The scale of streaming video on the Internet.

Scott Helms khelms at ispalliance.net
Thu Dec 2 14:36:04 CST 2010


> Sunday Night Football at the top last week, with 7.1% of US homes
> watching.  That's over 23 times as many folks watching as the 0.3% in
> our previous math!  Ok, 23 times 150Gbps.
>
> 3.45Tb/s.
>
> Yowzer.  That's a lot of data.  345 10GE ports for a SINGLE TV show.
>
> But that's 7.1% of homes, so scale up to 100% of homes and you get
> 48Tb/sec, that's right 4830 simultaneous 10GE's if all of Comcast's
> existing high speed subs dropped cable and watched the same shows over
> the Internet.
>
> I think we all know that streaming video is large.  Putting the real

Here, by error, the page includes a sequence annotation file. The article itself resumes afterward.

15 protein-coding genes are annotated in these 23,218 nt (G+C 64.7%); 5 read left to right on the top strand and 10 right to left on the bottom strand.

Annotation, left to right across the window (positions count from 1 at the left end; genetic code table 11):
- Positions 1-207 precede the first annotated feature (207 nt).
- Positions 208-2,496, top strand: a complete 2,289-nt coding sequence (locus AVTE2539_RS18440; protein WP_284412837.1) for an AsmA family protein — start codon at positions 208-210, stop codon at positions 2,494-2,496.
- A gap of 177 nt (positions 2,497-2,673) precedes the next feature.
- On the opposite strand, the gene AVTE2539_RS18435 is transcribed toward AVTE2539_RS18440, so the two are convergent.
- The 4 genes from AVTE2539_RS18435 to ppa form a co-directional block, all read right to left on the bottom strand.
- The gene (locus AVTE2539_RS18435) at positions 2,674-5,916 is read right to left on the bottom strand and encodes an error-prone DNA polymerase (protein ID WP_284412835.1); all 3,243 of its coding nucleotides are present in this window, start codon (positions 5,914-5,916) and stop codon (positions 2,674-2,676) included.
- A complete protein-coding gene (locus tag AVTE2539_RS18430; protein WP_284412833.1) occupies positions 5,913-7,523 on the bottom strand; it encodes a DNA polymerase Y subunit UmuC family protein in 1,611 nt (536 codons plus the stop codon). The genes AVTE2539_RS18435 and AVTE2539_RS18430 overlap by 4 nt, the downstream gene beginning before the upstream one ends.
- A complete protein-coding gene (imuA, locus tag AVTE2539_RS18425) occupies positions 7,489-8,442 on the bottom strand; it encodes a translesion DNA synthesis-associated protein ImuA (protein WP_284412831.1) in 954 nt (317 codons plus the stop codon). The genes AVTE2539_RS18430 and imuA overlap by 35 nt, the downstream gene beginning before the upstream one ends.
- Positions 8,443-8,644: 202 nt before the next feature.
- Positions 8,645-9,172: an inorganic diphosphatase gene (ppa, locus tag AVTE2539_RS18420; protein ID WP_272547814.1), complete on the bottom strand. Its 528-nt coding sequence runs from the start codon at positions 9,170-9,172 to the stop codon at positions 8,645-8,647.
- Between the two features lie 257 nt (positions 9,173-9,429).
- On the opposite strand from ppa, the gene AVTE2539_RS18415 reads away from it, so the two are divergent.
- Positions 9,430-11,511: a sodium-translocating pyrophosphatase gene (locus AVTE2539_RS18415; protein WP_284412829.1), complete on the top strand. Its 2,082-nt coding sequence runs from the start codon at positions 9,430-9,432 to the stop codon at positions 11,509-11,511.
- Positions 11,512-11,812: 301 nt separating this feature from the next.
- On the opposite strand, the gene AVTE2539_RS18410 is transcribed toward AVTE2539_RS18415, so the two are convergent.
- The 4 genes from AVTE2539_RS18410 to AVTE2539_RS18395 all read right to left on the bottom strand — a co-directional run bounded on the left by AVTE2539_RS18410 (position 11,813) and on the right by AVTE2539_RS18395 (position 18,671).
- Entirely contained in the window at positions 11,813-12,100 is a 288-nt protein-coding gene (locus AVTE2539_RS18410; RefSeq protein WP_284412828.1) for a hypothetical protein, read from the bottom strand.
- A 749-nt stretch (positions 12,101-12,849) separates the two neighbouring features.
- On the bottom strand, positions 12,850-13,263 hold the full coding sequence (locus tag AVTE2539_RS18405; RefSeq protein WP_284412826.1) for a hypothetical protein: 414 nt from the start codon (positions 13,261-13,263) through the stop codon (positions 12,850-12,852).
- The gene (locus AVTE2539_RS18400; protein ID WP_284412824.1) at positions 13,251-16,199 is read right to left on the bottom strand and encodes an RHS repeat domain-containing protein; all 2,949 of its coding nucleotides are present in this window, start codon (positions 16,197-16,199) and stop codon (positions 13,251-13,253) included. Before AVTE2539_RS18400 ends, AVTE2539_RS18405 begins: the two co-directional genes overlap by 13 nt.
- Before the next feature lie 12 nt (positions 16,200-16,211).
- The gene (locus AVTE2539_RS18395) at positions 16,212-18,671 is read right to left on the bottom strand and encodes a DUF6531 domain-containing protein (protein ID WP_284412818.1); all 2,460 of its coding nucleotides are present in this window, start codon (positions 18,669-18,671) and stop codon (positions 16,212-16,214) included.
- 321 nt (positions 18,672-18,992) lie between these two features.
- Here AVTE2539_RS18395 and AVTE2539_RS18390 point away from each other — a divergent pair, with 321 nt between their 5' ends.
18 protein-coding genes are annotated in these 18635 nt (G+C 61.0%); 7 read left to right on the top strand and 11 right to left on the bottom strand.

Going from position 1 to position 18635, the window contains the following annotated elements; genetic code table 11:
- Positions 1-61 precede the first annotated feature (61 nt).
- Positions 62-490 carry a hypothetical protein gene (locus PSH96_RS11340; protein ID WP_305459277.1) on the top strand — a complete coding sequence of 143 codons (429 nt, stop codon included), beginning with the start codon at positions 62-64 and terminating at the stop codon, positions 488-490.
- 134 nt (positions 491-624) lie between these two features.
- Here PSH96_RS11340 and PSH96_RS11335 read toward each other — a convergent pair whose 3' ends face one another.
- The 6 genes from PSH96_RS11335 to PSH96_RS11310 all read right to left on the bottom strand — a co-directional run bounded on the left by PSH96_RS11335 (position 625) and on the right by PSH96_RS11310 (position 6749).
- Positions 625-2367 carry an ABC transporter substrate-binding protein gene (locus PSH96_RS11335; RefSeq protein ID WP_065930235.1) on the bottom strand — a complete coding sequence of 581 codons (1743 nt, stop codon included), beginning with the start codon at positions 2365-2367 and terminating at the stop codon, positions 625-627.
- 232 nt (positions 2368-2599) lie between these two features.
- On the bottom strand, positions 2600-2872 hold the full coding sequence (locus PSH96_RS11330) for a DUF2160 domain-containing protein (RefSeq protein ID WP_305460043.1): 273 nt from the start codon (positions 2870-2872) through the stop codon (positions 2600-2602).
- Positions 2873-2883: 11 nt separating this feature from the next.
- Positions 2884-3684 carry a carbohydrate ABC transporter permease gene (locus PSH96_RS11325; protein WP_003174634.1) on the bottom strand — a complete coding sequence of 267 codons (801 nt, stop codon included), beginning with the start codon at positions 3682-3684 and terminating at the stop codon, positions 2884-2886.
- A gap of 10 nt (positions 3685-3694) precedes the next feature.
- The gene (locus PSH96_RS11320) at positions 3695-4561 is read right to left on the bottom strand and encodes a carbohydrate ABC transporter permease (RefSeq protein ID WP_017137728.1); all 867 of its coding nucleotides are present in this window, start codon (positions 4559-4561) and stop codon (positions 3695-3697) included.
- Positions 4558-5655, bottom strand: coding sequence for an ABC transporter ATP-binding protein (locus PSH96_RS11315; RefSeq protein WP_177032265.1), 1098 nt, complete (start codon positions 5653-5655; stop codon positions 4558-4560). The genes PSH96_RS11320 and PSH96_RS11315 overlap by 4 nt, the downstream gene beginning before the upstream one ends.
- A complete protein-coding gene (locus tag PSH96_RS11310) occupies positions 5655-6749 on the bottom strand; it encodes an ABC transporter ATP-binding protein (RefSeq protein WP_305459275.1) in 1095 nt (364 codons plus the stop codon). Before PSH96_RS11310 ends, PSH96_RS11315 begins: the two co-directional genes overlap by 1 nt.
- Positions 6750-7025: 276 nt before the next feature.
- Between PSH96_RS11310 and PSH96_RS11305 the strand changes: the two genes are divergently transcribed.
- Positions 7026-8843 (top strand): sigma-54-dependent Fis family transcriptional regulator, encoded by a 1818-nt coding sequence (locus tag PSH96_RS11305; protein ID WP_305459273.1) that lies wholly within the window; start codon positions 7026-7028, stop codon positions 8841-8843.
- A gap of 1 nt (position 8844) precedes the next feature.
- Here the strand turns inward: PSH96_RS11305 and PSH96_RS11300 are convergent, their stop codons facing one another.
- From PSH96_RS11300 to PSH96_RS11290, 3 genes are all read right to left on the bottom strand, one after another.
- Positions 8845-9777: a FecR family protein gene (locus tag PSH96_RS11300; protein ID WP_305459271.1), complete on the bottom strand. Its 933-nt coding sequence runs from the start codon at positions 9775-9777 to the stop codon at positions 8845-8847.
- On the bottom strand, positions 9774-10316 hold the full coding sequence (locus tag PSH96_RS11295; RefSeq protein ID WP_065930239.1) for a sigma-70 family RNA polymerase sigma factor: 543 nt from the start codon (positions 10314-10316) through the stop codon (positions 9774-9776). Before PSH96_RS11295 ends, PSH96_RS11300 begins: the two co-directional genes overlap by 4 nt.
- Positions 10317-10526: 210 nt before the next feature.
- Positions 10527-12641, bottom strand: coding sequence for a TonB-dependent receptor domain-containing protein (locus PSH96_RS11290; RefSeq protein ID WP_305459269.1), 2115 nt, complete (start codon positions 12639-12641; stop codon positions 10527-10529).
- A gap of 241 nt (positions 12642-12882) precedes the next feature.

> numbers to it shows the real engineering challenges on both sides,
> generating and sinking the content, and why comapnies are fighting so
> much over it.
>
Anything that is "live" & likely to be watched by lots of people at the 
same time like sports can handled via multicast.  The IPTV guys have had 
a number of years to get that work fairly well in telco environments.  
The content that can't be handled with multicast, like on demand 
programming, is where you lose your economy of scale.

-- 
Scott Helms
Vice President of Technology
ISP Alliance, Inc. DBA ZCorum
(678) 507-5000
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